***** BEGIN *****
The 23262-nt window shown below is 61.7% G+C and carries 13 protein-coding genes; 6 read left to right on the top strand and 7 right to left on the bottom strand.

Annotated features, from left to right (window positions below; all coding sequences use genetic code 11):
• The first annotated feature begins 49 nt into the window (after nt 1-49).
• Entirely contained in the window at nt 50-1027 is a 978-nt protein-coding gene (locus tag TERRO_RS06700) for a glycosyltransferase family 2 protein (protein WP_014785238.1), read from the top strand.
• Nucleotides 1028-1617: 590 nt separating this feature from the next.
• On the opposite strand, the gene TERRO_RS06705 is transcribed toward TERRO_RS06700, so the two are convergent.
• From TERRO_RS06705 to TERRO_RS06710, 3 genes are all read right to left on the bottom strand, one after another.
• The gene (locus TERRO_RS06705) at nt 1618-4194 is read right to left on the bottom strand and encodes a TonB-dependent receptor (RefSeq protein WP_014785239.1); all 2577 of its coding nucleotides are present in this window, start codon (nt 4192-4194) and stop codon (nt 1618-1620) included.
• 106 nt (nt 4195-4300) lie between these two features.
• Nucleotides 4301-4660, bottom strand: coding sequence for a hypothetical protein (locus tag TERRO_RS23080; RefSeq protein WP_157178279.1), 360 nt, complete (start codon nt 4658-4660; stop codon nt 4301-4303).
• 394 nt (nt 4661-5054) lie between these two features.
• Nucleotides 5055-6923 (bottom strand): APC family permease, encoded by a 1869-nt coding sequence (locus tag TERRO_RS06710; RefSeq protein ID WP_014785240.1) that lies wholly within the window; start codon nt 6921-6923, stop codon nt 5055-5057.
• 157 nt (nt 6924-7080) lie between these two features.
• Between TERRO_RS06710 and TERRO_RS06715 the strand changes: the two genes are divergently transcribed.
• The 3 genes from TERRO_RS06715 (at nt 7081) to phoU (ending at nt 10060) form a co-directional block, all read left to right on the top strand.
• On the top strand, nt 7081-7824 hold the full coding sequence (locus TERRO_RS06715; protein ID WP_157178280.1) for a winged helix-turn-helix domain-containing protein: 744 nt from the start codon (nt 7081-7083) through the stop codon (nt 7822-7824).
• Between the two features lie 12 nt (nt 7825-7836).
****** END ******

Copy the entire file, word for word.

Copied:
The 23262-nt window shown below is 61.7% G+C and carries 13 protein-coding genes; 6 read left to right on the top strand and 7 right to left on the bottom strand.

Annotated features, from left to right (window positions below; all coding sequences use genetic code 11):
• The first annotated feature begins 49 nt into the window (after nt 1-49).
• Entirely contained in the window at nt 50-1027 is a 978-nt protein-coding gene (locus tag TERRO_RS06700) for a glycosyltransferase family 2 protein (protein WP_014785238.1), read from the top strand.
• Nucleotides 1028-1617: 590 nt separating this feature from the next.
• On the opposite strand, the gene TERRO_RS06705 is transcribed toward TERRO_RS06700, so the two are convergent.
• From TERRO_RS06705 to TERRO_RS06710, 3 genes are all read right to left on the bottom strand, one after another.
• The gene (locus TERRO_RS06705) at nt 1618-4194 is read right to left on the bottom strand and encodes a TonB-dependent receptor (RefSeq protein WP_014785239.1); all 2577 of its coding nucleotides are present in this window, start codon (nt 4192-4194) and stop codon (nt 1618-1620) included.
• 106 nt (nt 4195-4300) lie between these two features.
• Nucleotides 4301-4660, bottom strand: coding sequence for a hypothetical protein (locus tag TERRO_RS23080; RefSeq protein WP_157178279.1), 360 nt, complete (start codon nt 4658-4660; stop codon nt 4301-4303).
• 394 nt (nt 4661-5054) lie between these two features.
• Nucleotides 5055-6923 (bottom strand): APC family permease, encoded by a 1869-nt coding sequence (locus tag TERRO_RS06710; RefSeq protein ID WP_014785240.1) that lies wholly within the window; start codon nt 6921-6923, stop codon nt 5055-5057.
• 157 nt (nt 6924-7080) lie between these two features.
• Between TERRO_RS06710 and TERRO_RS06715 the strand changes: the two genes are divergently transcribed.
• The 3 genes from TERRO_RS06715 (at nt 7081) to phoU (ending at nt 10060) form a co-directional block, all read left to right on the top strand.
• On the top strand, nt 7081-7824 hold the full coding sequence (locus TERRO_RS06715; protein ID WP_157178280.1) for a winged helix-turn-helix domain-containing protein: 744 nt from the start codon (nt 7081-7083) through the stop codon (nt 7822-7824).
• Between the two features lie 12 nt (nt 7825-7836).